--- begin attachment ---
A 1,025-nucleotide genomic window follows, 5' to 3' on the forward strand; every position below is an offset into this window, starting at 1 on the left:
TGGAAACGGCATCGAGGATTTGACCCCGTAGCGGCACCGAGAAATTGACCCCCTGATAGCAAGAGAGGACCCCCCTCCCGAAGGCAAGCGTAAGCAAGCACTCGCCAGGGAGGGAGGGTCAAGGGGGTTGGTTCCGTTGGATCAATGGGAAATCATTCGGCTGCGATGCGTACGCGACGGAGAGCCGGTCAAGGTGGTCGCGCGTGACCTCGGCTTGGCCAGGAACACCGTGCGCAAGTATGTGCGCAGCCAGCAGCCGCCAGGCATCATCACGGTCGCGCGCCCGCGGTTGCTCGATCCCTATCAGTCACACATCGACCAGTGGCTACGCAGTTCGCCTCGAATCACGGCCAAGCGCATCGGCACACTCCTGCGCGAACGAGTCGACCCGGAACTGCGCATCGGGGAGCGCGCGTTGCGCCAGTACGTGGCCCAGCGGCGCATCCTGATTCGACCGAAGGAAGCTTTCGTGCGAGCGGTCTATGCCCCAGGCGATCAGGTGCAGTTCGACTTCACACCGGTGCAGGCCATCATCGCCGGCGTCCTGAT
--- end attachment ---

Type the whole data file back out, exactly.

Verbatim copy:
A 1,025-nucleotide genomic window follows, 5' to 3' on the forward strand; every position below is an offset into this window, starting at 1 on the left:
TGGAAACGGCATCGAGGATTTGACCCCGTAGCGGCACCGAGAAATTGACCCCCTGATAGCAAGAGAGGACCCCCCTCCCGAAGGCAAGCGTAAGCAAGCACTCGCCAGGGAGGGAGGGTCAAGGGGGTTGGTTCCGTTGGATCAATGGGAAATCATTCGGCTGCGATGCGTACGCGACGGAGAGCCGGTCAAGGTGGTCGCGCGTGACCTCGGCTTGGCCAGGAACACCGTGCGCAAGTATGTGCGCAGCCAGCAGCCGCCAGGCATCATCACGGTCGCGCGCCCGCGGTTGCTCGATCCCTATCAGTCACACATCGACCAGTGGCTACGCAGTTCGCCTCGAATCACGGCCAAGCGCATCGGCACACTCCTGCGCGAACGAGTCGACCCGGAACTGCGCATCGGGGAGCGCGCGTTGCGCCAGTACGTGGCCCAGCGGCGCATCCTGATTCGACCGAAGGAAGCTTTCGTGCGAGCGGTCTATGCCCCAGGCGATCAGGTGCAGTTCGACTTCACACCGGTGCAGGCCATCATCGCCGGCGTCCTGAT